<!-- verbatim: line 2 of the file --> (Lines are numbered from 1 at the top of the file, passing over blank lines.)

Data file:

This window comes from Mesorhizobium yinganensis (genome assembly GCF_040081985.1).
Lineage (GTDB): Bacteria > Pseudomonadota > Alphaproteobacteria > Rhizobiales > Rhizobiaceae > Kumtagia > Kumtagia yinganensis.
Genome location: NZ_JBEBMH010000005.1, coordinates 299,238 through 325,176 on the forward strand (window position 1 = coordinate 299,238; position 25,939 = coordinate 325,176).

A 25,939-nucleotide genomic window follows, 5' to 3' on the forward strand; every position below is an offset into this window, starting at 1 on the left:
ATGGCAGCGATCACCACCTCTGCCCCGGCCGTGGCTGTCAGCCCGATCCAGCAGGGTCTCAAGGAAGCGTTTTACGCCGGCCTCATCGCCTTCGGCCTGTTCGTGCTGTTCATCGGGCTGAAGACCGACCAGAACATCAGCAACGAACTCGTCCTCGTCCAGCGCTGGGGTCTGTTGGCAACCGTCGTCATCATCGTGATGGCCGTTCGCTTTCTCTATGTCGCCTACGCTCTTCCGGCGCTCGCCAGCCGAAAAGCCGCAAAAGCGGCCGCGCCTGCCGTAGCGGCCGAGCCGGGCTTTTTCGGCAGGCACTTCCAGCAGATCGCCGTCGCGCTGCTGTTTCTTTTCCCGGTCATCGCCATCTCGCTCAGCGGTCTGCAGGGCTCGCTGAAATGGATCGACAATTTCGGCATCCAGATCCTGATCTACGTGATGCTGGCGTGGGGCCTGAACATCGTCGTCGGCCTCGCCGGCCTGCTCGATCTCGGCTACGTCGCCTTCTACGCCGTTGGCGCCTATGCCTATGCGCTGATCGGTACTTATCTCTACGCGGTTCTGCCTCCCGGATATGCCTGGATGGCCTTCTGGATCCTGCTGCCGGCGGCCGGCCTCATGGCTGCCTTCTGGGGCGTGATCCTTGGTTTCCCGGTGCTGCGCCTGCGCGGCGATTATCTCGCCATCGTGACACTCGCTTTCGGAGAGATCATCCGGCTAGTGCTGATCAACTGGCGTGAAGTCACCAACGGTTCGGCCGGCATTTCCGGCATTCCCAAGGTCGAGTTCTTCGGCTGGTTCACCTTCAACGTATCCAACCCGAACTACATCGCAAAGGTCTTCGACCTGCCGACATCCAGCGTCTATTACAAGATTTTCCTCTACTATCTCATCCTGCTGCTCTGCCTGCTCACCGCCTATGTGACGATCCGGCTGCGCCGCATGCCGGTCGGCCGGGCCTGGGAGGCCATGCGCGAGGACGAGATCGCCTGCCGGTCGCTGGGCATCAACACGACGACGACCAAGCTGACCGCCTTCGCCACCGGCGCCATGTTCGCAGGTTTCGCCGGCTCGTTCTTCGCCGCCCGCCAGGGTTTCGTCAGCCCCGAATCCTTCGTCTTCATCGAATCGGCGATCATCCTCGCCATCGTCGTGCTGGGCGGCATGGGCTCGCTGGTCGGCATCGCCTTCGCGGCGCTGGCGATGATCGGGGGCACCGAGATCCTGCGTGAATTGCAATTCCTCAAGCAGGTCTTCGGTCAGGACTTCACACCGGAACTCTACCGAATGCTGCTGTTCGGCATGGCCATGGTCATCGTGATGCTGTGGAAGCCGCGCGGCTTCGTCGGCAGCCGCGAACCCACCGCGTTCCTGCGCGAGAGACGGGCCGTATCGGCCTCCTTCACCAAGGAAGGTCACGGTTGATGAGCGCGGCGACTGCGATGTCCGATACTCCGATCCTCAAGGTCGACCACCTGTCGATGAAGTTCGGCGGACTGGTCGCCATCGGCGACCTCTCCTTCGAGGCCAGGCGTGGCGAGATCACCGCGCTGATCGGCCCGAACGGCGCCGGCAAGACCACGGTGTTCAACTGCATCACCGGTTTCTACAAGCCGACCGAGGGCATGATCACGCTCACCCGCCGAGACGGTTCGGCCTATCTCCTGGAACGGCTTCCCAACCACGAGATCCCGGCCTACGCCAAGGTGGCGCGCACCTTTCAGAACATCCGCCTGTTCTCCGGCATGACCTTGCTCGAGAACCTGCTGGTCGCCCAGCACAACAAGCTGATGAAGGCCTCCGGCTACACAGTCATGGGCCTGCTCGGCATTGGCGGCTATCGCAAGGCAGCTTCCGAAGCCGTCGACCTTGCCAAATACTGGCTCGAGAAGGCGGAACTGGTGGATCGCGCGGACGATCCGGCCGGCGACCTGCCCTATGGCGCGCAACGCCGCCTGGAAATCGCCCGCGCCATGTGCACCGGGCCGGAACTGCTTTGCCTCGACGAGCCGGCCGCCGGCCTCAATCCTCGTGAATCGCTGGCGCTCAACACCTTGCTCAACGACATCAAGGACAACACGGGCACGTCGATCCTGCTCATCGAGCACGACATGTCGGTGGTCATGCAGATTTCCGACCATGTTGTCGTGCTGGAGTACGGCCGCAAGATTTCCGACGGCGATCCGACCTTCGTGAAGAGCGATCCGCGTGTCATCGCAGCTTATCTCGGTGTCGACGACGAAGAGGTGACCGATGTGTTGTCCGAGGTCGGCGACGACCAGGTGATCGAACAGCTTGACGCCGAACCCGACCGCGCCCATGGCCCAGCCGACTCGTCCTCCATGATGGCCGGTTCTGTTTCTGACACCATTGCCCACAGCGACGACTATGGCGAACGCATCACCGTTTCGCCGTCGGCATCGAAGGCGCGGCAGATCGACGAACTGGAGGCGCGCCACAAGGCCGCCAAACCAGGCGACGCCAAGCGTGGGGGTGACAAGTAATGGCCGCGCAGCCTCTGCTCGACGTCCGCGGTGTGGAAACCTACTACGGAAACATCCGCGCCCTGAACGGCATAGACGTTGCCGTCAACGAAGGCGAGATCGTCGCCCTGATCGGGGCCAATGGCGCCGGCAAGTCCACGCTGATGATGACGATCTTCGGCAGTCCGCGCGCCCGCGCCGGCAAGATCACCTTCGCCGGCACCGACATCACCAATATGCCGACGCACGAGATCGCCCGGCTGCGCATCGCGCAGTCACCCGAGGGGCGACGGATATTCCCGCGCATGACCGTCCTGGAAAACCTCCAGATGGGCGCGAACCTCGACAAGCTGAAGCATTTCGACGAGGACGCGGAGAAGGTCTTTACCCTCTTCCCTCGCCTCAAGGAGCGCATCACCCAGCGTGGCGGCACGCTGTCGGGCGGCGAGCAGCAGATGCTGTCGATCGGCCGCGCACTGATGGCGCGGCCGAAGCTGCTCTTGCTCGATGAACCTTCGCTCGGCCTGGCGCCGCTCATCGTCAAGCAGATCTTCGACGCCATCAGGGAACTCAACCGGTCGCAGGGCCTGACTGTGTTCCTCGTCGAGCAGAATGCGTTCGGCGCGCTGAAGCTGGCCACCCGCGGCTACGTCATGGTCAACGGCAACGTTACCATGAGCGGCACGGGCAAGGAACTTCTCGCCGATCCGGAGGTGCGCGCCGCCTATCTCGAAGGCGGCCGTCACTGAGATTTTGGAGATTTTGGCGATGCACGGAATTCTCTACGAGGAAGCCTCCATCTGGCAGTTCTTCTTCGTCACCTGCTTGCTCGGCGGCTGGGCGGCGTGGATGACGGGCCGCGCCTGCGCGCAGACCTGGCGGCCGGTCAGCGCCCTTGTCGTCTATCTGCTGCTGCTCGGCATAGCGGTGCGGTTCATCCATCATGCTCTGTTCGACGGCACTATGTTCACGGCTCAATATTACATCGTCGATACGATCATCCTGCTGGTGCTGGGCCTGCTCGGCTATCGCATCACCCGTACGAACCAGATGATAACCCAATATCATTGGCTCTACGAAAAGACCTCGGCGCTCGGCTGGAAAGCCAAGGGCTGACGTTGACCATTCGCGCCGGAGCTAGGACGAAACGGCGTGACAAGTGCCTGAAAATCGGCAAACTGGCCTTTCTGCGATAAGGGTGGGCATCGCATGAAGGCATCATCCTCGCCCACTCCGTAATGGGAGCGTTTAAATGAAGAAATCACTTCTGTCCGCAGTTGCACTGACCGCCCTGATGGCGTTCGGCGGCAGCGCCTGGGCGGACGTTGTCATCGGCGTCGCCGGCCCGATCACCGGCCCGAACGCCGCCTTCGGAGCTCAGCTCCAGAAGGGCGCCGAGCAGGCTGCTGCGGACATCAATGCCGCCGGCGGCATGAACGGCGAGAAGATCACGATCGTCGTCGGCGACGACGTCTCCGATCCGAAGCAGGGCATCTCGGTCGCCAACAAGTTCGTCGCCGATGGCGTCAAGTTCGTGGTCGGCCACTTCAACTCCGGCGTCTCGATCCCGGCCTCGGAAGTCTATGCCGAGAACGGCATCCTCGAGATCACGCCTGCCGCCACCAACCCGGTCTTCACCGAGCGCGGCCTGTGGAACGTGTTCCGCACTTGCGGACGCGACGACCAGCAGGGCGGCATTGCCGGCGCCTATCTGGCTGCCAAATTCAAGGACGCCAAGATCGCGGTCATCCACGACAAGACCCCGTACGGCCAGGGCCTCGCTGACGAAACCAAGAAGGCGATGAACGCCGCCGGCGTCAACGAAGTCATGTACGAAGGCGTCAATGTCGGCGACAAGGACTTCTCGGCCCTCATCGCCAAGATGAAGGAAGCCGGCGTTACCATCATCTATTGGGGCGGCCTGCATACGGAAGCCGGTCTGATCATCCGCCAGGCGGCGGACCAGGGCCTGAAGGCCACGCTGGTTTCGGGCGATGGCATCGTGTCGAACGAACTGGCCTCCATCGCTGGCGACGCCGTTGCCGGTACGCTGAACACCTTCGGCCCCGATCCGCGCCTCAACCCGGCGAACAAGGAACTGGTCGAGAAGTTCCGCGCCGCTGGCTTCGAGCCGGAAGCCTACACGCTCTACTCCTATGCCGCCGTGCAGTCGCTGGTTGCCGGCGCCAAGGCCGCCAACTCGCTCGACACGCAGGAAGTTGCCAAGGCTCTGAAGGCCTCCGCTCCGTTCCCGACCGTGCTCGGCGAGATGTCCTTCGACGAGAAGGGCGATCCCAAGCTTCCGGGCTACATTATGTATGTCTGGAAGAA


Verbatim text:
Lineage (GTDB): Bacteria > Pseudomonadota > Alphaproteobacteria > Rhizobiales > Rhizobiaceae > Kumtagia > Kumtagia yinganensis.